Theresa May, the British Prime Minister, told the Commonwealth that she “deeply regrets” Britain’s historical legacy of anti-gay laws across the Commonwealth as its 53 leaders gathered in London for their annual summit, urging Commonwealth nations to overhaul “outdated”, colonial-era legislation that treats more than 100 million lesbian, gay, bisexual and trans people across the member countries as criminals.
May drew cheers from some in the audience on Tuesday when she said: “Nobody should face persecution or discrimination because of who they are or who they love.” However she addressed her remarks to an audience of NGO people, not the leaders of the Commonwealth Countries.
Jason Jones and friends celebrate their victory in Port-of-Spain, Trinidad, on 12 April | Andrea de Silva/Reuters | r
Peter Tatchell urged Prime Minister Theresa May to apologise for Britain’s historical legacy of anti-gay laws across the Commonwealth. Leaders of the 53 member states are gathering in London for a summit.
The colonial-era laws treat more than 100 million lesbian, gay, bisexual and trans people across the Commonwealth as criminals.
Mrs May acknowledged last year that Britain had a “special responsibility” to help change hearts and minds on anti-gay laws. The government may make an announcement on the issue at the heads of government summit later this week.
David Buckel | Jose F. Moreno/Associated Press | r
American lawyer David S. Buckel, 60, a champion of gay rights, died after setting himself on fire in Prospect Park in Brooklyn, New York on Saturday morning. He left a note exhorting people to lead less selfish lives as a way to protect the planet. His remains were found in a field near baseball diamonds and the main loop used by joggers and bikers.
Mr. Buckel was the lead attorney in Brandon v. County of Richardson, in which a Nebraska county sheriff was found liable for failing to protect Brandon Teena, a transgender man who was murdered in Falls City, Neb. The case was used as the basis for the 1999 film “Boys don’t cry”.
While serving as senior counsel at Lambda Legal, Mr. Buckel was the strategist behind important same-sex marriage cases in New Jersey and Iowa.
G-H sends condolences to family, friends and colleagues.
Ishmael Slandy | 9 April 2018 | r
A court in the Caribbean island of Trinidad & Tobago has ruled that colonial-era laws banning same-sex intimacy between consenting adults were in contravention of the constitutional rights and freedoms of gays by criminalising sexual relations between persons of the same sex.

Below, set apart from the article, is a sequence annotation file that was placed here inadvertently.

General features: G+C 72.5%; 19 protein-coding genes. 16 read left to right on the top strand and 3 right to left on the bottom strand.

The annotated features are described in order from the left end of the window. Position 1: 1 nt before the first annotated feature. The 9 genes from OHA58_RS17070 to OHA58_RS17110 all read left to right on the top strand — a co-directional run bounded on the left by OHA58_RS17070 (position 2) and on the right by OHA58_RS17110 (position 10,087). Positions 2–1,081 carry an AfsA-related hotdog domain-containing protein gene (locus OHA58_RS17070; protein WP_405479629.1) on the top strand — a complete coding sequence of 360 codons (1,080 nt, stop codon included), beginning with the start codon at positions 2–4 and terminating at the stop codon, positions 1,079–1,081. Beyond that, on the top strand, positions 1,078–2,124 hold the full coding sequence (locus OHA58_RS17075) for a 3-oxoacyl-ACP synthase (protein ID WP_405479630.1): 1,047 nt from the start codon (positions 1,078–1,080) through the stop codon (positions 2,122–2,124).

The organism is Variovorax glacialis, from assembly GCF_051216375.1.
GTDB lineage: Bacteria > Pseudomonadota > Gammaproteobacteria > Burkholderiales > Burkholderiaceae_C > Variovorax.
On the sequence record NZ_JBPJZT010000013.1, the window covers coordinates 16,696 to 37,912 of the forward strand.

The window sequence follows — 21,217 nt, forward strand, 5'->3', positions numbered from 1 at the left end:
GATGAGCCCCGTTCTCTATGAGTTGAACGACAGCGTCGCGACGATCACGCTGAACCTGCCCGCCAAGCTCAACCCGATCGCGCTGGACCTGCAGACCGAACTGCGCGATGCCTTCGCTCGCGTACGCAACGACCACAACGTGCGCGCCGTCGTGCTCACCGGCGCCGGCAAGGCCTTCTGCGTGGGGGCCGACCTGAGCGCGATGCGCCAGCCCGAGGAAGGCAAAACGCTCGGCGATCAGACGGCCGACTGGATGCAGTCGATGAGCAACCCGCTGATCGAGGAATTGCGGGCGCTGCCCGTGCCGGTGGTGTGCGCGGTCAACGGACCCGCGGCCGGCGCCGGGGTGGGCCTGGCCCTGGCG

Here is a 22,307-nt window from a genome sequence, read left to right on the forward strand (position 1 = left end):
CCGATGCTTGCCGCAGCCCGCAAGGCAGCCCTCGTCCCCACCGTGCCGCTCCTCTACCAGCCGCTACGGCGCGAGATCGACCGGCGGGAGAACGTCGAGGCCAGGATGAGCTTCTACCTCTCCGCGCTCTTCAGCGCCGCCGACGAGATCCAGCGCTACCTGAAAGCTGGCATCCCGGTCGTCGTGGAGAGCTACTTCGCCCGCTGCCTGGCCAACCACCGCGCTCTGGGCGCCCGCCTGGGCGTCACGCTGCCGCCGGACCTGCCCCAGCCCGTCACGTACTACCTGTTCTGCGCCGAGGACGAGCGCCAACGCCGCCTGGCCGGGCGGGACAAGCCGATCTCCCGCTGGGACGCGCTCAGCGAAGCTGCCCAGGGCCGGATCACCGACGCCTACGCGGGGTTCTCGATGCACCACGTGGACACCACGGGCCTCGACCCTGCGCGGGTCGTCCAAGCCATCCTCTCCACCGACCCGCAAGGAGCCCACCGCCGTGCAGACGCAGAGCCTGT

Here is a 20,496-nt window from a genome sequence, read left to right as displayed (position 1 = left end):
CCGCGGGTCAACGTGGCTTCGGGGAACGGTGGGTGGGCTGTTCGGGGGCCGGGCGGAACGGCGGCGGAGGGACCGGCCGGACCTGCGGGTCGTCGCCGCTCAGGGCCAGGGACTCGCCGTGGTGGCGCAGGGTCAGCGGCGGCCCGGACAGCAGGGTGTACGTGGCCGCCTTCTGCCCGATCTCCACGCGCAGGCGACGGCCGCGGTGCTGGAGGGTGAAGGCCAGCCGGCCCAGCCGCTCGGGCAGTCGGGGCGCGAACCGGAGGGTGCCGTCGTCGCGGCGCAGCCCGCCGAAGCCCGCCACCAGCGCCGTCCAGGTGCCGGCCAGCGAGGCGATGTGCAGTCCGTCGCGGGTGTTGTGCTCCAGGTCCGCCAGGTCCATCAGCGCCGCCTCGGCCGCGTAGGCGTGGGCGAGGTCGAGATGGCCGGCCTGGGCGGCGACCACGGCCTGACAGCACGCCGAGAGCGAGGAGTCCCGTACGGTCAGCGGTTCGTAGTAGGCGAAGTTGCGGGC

Celebrations broke out outside the Hall of Justice in Port of Spain by members of the gay community when Justice Devindra Rampersad ruled in favour of Trinidad-born gay rights activist Jason Jones, who filed a constitutional motion challenging Sections 13 and 16 of the Sexual Offences Act.
The law remains on the statute books, pending a future hearing in July. Attorneys for both Jones and the Office of the Attorney General are to file written submissions on the issue prior to the hearing date.
National Archives | 14993
It was in 1967 the UK law was changed to legalise homosexuality between two consenting males. The 1967 act amended the law of England and Wales regarding homosexual activity, with Scotland following suit in 1980, and Northern Ireland in 1982.
The British Museum’s new exhibition will highlight the previously-hidden gay histories within its collection, and creates a treasure map of historic LGBTQ moments and objects held by the museum.
The Museum has a coin featuring the Roman emperor Hadrian on one side, and his male lover Antinous on the reverse. Antinous, who would have been part of a harem of the emperor’s lovers, drowned in the Nile river during a lion hunt, leaving the emperor distraught.
Other events will be taking place across the UK at the British Museum, the Red House, the Walker in Liverpool, the Russell-Cotes museum and gallery, and more.
Highbury Fields, 1971. Picture: Islington Local History Centre | 17191gh
A new LGBT archive is being created in Islington, London, a borough steeped with LGBT history. Today Islington council launched an appeal for people to scour their homes for LGBT memorabilia – photos, posters, flyers etc – to build the archive, which is likely to be housed at Islington Museum in St John Street.
150 brave campaigners held Britain’s first ever gay rights protest in November 1970 in Highbury Fields. A torchlight rally was organised by the Gay Liberation Front in response to the arrest of Louis Eakes in the Fields. Mr Eakes, of the Young Liberals, was detained for cruising several men in a police entrapment operation. Mr Eakes claimed he was asking them for a light.
Gay prisoners in the concentration camp at Sachsenhausen with pink triangles. Germany, December 1938 | Unknown photographer | Socialist Worker | 16448gh
Germany is set to compensate up to 50,000 men convicted under a historic law which was still in effect until the late 1960s. “Paragraph 175” was part of Germany’s criminal code from 1871 to 1994, and made homosexual acts between men a criminal offence.
Thousands of gay and bisexual men were arrested and incarcerated in NZI concentration camps. Those who managed to escape the camps were often arrested again under Paragraph 175. The persecution continued well after the end of World War II. Gay men were often socially ostracised as well as losing their homes and jobs.
Since the end of World War II, a total of over 140,000 men were convicted, and 50,000 were prosecuted under Paragraph 175.
€30m will be made available in compensation to survivors, depending on individual cases, and taking the length of sentence into consideration.
Heiko Maas | Heiko Maas | 16449gh
Germany’s Justice Minister Heiko Maas said the draft law, which will be formally announced later in October, will offer “relatively uncomplicated” individual claims, as well as allowing for collective claims.